Dick wouldn’t have wanted a long tribute. While nobody ever accused him of lacking confidence, Richard Collins was a surprisingly quiet and private man. His idea of a memorial would be a tall glass of whiskey and a nod. But I hope you’ll forgive me if I ignore his wishes and remember the life of a legend – and my aviation hero.
Dick’s life story is fascinating and varied but you don’t need me to learn about that. He wrote widely and thoughtfully about his 20,000+ hours spent in the air over the past 65 years, from single pilot IFR in his beloved Cessna P210, N40RC, to trans-Atlantic trips in Concorde. These are recorded in thousands of articles for Air Facts, AOPA Pilot, and Flying, plus over a dozen books. That’s not to mention the 30+ videos he made through his long partnership with Sporty’s. He was prolific – when I talked to Dick last week, he was working on his latest article.
Other aviation writers worked with him for much longer than I did, but we did spend some fun years working together on Air Facts and I also had the privilege of publishing two of his books (his last, Logbooks, is as close as he ever got to writing an autobiography). In that time, I came to know Dick as an aviation enthusiast in the true sense of the phrase. He wasn’t one to wax poetic about the beauty of a sunset, but he absolutely loved what flying offered: freedom, adventure, challenge.
Dick came by this love honestly. His father Leighton was a legendary author and pilothimself, who pioneered the use of light airplanes for personal travel at a time when few Americans had been in an airplane. He founded Air Facts over 80 years ago, mostly to combat the dreadful safety record of general aviation airplanes at the time. When his son joined the family business in 1958, the focus on safety remained. Then, as now, stall/spin accidents topped the list, but the accident rate has declined by over 90% since 1938 – an accomplishment we should not take for granted, and one for which both Collins men deserve credit. I’ve lost count of the number of readers who have said, “Dick Collins saved my life one day because of an article he wrote.”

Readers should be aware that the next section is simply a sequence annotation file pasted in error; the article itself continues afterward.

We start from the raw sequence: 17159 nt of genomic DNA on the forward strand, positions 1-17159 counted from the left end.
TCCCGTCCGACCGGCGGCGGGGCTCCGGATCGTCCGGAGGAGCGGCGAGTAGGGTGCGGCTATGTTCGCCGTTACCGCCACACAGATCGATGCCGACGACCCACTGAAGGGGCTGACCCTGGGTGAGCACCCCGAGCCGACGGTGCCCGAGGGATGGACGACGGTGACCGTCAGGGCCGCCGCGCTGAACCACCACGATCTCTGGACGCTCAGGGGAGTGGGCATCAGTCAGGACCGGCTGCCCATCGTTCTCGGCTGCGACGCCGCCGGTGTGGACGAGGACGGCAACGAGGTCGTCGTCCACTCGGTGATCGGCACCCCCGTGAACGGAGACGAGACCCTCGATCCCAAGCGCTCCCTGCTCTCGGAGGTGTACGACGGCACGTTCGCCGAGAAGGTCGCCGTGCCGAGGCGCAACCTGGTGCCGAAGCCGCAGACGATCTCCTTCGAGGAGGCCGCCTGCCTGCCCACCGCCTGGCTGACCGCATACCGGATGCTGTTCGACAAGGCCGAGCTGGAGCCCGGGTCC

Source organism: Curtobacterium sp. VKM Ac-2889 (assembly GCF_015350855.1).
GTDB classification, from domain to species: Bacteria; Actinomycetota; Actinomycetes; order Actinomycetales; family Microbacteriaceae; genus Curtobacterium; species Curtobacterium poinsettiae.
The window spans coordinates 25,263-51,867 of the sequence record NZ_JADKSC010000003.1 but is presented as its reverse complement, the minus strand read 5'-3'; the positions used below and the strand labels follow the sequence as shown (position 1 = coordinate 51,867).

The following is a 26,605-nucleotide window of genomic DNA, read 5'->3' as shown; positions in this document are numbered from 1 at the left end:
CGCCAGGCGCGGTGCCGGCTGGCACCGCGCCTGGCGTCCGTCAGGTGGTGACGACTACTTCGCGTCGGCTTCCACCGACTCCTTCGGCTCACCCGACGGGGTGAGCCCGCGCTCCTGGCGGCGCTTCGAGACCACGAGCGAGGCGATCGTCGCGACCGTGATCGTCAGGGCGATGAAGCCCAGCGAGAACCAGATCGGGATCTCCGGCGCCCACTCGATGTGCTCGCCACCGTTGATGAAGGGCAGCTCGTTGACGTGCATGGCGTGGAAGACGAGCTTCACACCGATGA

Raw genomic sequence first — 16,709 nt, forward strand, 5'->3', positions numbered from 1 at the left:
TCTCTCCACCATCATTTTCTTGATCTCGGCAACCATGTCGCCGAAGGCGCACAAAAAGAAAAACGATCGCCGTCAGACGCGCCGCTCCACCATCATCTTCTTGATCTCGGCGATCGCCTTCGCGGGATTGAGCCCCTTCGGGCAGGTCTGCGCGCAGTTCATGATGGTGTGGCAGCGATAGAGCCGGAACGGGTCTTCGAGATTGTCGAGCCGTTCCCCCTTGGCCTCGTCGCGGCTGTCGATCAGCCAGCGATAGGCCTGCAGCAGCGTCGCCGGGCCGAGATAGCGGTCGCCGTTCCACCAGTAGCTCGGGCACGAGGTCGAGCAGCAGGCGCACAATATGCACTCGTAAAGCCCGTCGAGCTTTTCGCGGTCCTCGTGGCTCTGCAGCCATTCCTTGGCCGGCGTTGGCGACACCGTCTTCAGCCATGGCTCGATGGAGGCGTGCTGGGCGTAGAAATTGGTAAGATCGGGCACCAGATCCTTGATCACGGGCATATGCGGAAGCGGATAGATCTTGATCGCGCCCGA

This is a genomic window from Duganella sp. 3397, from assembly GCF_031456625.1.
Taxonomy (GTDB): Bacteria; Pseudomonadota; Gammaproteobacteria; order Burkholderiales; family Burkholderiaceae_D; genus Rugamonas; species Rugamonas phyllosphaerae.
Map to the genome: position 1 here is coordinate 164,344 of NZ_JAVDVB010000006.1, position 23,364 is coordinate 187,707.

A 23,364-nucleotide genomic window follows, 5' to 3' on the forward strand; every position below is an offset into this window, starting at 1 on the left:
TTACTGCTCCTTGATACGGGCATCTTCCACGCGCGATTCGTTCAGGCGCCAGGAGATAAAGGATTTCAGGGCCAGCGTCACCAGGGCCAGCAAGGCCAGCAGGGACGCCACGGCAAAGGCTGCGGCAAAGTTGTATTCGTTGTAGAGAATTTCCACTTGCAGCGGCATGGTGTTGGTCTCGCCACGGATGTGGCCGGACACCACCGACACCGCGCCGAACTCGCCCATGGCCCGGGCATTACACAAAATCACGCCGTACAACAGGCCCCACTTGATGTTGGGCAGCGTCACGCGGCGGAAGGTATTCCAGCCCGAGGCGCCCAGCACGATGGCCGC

Perhaps Dick’s favorite subject was weather. He never approached this subject as a science, the way a meteorologist would, but as an art that required practice and curiosity. The focus for him was always on practical application of knowledge, and his Flying the Weather Map remains one of the finest books ever written on the subject. In just 40 pages, he vividly describes the key topics in weather, then uses the rest of the book to show these principles in action.
His weather philosophy could best be summed up by his common refrain, “What you see is what you get.” That sounded simplistic the first time I heard it, but after a long cross-country during my instrument training, when weather conditions changed rapidly for the worse, it all made sense. The point is, a TAF or radar image is a helpful tool, but it just doesn’t matter when the cloud in front of you is ugly. You have to fly the weather as it appears out the windshield.